Past the livestock market, past the Ocala Speedway and a smattering of small farms, a medium-security men's prison is planted in the heart of Central Florida's horse country. Marion Correctional Institution is a concrete complex penned by razor wire. A sign at the east entrance reads, "We Are All Role Models."
Nicketta Webb sees the prison every time she pulls out of the driveway of her small ranch across the street. It remains a raw reminder of her daughter.
"He knew better," she said. "He's the assistant warden. He's held to a higher standard."
Five years ago her daughter, Charlotte, was an entry-level corrections officer carrying on a dangerous affair with the prison's second-in-command. It was one of several reckless decisions Charlotte made in the months before she took her own life.
The assistant warden was transferred but never disciplined for the inappropriate relationship. He escaped sanction, and this spring earned the promotion of his career: He became the warden at the Zephyrhills Correctional Institution.
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Charlotte Webb treaded water for 17 years as a Kash n' Karry cashier. But she wanted a career. So she became a prison guard, first at the Lowell Correctional Institution for women, then at Marion CI, the men's facility next door. A meticulous woman who logged her expenses in notebooks and organized her cabinet contents in neat, even rows, Charlotte found a good fit in the orderly routine of prison life. She loved her job and put in for a promotion to sergeant.
But trouble was also brewing for Charlotte, 38. After having difficulties with her previous co-workers at the women's prison, she began getting threatening phone calls off duty and was having problems on her shift. The warden at Marion CI asked his assistant warden, Gustavo Mazorra, to keep an eye on Charlotte.
"She'd say what a wonderful guy he was, how kind and understanding he was," Nicketta said.
The relationship quickly escalated into an affair. Mazorra's secretary helped keep the romance under wraps, referring to Charlotte by a code name when she called his office.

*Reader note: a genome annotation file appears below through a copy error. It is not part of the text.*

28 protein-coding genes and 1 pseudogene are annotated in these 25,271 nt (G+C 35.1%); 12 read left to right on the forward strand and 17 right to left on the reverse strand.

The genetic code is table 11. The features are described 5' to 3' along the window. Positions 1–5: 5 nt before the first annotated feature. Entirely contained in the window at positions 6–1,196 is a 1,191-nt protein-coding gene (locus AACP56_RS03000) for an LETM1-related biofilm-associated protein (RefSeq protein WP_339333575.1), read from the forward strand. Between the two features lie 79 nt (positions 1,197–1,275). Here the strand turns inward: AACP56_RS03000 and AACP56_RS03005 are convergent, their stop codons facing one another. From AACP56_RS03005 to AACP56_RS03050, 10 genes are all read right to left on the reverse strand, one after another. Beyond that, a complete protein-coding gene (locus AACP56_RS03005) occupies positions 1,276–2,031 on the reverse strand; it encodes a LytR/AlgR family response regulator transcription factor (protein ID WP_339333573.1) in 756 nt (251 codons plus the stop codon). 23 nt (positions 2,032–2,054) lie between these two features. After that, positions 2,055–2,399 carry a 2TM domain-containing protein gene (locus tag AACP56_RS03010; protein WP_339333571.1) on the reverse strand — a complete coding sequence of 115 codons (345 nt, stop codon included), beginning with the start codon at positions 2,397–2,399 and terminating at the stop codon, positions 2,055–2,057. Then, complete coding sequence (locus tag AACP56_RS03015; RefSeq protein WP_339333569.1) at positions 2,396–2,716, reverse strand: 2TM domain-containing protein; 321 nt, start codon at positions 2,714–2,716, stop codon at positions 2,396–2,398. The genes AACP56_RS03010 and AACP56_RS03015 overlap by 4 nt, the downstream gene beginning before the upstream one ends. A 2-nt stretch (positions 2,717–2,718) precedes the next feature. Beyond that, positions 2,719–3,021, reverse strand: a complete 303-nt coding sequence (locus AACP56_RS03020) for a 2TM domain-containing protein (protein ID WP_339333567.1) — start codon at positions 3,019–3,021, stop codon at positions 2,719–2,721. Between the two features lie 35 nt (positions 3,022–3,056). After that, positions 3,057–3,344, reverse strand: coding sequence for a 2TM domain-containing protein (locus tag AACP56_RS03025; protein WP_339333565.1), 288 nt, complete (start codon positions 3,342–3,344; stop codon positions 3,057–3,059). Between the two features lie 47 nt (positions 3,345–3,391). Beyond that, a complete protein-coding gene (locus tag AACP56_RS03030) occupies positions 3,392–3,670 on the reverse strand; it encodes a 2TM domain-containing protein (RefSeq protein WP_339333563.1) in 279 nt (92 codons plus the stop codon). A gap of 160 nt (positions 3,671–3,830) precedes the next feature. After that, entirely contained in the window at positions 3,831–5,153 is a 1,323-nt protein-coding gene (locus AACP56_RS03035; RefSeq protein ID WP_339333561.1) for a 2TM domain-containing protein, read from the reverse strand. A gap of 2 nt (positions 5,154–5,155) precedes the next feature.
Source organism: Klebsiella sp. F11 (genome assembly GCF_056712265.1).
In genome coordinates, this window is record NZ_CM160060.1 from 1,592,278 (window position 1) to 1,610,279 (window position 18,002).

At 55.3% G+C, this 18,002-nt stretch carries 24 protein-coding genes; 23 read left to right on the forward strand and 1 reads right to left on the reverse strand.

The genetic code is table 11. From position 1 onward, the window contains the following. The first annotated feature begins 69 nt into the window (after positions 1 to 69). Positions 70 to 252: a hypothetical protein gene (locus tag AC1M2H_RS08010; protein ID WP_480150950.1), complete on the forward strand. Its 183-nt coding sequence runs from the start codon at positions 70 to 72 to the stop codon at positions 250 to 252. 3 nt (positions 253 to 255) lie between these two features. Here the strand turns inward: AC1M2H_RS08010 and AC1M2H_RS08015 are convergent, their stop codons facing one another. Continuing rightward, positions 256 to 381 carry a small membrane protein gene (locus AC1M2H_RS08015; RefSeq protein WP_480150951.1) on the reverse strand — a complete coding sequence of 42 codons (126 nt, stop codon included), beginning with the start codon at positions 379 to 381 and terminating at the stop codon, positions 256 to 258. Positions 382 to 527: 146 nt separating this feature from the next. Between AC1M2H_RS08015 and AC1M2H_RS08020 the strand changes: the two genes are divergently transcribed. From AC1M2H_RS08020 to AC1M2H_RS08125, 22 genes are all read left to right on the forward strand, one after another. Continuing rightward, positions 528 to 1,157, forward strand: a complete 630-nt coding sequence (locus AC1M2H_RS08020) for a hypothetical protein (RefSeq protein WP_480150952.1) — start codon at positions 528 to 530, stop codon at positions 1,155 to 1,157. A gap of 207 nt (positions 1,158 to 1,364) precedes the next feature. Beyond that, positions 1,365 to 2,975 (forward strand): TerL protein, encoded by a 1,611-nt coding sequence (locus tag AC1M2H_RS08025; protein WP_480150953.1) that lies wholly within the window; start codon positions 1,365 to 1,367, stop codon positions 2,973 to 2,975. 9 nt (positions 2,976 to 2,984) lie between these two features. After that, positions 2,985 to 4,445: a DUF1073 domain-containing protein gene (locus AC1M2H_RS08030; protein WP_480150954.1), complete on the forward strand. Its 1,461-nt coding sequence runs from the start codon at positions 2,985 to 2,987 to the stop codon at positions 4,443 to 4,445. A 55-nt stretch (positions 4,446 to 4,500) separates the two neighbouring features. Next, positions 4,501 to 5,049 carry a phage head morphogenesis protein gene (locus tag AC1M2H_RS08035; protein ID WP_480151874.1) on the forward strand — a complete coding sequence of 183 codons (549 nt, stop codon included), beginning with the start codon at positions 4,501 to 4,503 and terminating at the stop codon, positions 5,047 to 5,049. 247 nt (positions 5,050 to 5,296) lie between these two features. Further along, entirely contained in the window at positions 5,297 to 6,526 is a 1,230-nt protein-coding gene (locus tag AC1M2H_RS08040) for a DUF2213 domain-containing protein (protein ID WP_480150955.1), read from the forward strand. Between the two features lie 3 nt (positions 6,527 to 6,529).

At the same time, Charlotte was involved with another married superior at the prison, one of the sergeants on her midnight shift. They shot racy pictures of each other and injected cocaine together — until the sergeant's wife found out and forced him to end the affair. Nicketta believes her daughter feared the angry wife would report the drug abuse to prison officials, ending Charlotte's career.
On the afternoon of July 29, 2005 — three days after her last tryst with Mazorra, and two days after the sergeant broke things off — a roommate found Charlotte's lifeless body on the bathroom floor of her mobile home. She had overdosed on antidepressants.
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Mazorra is a 24-year veteran of the state prison system. The Miami native was already a young husband and father by the time he graduated from high school in 1984. He was drawn into corrections as a stable career path with good benefits and the opportunity to serve the public. Over the years he has been involved with church groups and youth sports for his three sons. He earned glowing evaluations as he worked his way through college and up the ranks.
This February he was named warden of Zephyrhills CI, an east Pasco facility with 750 beds and more than 250 employees. It's one of a handful of state prisons that provides special medical care for inmates who are elderly, infirm or have mental health issues.
He replaced Sammy Hill, who resigned under pressure after he failed to properly document the pepper-spraying of an unruly inmate.
Mazorra declined to discuss his affair with Charlotte Webb and the events of five years ago.
"I made a stupid mistake," said Mazorra, 44, who said he will celebrate his 27th anniversary with his wife in September. "I paid for my mistake. I live it every day."
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As detectives from the Marion County Sheriff's Office investigated Charlotte's death, her affairs became public knowledge. Mazorra couldn't remain at Marion CI.
"There was an appearance of impropriety there," said Gretl Plessinger, spokeswoman for the Department of Corrections.
Mazorra was shuttled 50 miles away to Lancaster Correctional Institution in Trenton, where he took a "voluntary demotion" to colonel, Plessinger said. Mazorra was offered an assistant warden job at another prison, Plessinger said, but he opted for the position at Lancaster so he wouldn't have to relocate his family.